My son actually learned how to crawl and walk while dodging these puppies.  They were the cutest sight to behold, the little trio.  They essentially became part of the family.  Thus, I fantasized about taking the puppies back to Los Angeles with me, but realized it wouldn’t be possible, since I would have to move back in with my parents until I found a place of my own.  Releasing the puppies back onto the streets was, of course, not an option.  Finding them a home in the neighborhood wasn’t an option either, since I was pretty certain they would wind up on the streets eventually—mutts of stray origins just aren’t generally accepted as household pets over there.
So, I performed an online search and found out about Nancy Janes, the founder of Romania Animal Rescue, Inc.  I discovered that Nancy, a native Californian, established the non-profit group after visiting Romania for a backpacking trip.  Upon arrival, she gave up the backpacking tour in favor of feeding the stray dogs.  The problem impacted her so much that she came home and went to work setting up an organization to help.  Since the group’s inception, Nancy has had numerous Romanian vets trained and has funded spay/neuter operations for countless Romanian dogs.

I called Nancy up and told her about my two puppies, and she immediately went to work putting me in touch with local rescue groups.  I was connected with Treue Pfoetchen (TP), a German rescue group that routinely pulled dogs out of Romania for adoption in Germany.  TP agreed to take my puppies before I departed for Los Angeles.  They put me in touch with one of their regular foster homes in Bucharest, the capitol city, where the puppies would stay until a van would pick them up for the road trip to Germany.

So, I packed my bags and my husband drove me from Iasi to Bucharest, a trip that lasted about 6 hours.  The puppies sat on my lap for the duration of the drive, since I didn’t have a crate to put them in.  The poor things were totally unaccustomed to vehicles, so they got carsick and vomited on my lap numerous times.  I think I have since burned the skirt I was wearing that day.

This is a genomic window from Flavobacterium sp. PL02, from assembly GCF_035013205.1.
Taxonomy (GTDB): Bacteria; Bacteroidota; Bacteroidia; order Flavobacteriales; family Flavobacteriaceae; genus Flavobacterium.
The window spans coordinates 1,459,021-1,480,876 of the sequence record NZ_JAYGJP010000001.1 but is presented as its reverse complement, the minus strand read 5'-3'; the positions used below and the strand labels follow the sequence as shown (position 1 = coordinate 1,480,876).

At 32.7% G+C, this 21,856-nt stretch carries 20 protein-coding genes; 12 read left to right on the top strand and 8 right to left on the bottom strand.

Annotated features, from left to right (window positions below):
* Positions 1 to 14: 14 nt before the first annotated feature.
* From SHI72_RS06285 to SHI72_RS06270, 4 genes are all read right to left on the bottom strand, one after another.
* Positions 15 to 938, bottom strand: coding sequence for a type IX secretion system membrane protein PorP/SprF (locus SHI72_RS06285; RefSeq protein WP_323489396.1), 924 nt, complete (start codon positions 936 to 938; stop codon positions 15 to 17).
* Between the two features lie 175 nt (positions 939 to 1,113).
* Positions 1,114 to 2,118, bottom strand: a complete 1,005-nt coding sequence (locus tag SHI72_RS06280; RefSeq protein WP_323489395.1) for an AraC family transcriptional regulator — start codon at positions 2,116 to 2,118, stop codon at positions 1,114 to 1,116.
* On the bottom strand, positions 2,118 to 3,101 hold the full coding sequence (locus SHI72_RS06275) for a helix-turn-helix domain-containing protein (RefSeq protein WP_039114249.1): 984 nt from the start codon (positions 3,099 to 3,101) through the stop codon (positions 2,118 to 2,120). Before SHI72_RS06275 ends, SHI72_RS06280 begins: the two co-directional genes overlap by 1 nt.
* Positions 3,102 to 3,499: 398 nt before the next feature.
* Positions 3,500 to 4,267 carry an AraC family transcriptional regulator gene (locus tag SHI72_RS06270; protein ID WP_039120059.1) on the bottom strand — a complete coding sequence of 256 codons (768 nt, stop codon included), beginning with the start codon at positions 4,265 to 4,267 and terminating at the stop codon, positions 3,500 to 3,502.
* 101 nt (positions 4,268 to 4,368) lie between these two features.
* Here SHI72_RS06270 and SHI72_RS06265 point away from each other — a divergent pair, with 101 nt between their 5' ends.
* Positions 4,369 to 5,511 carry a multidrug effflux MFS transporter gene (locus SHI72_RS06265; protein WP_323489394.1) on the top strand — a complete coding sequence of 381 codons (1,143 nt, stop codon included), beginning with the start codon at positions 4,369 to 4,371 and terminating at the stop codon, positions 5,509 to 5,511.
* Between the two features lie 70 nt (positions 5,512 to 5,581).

Once in Bucharest, we dropped the puppies off at their foster home.  I boarded a flight back to Los Angeles, while my husband drove back to Iasi to finish his exams.  Back in L.A., I revisited the TP website and found photos of my puppies safe and sound in Germany.  Elated, I knew that wasn’t the last time I would rescue dogs.

In fact, on March 11, 2014, I had the pleasure of welcoming four Romanian street dogs to Los Angeles.  It was an incredible rescue that came together as a result of amazing teamwork, as well as some generous donations of course.  But with that teaser, I will conclude this post—stay tuned for more on the “Romanian Puppy Rescue Mission”!

Who are Loyolans?  Add international dog rescuer to that list.

Wednesday, March 5, 2014

Summer Associate Tips

By Gillian, 3D

Yesterday I spoke on a panel put on by a campus organization I’m part of – the St. Thomas More Honor Society – and it was all about how to succeed as a Summer Associate.  I spoke along with four other 3Ls about our experiences working as summer associates at “big law” firms the summer between 2L and 3L.  I thought I’d share some take-away points from the panel.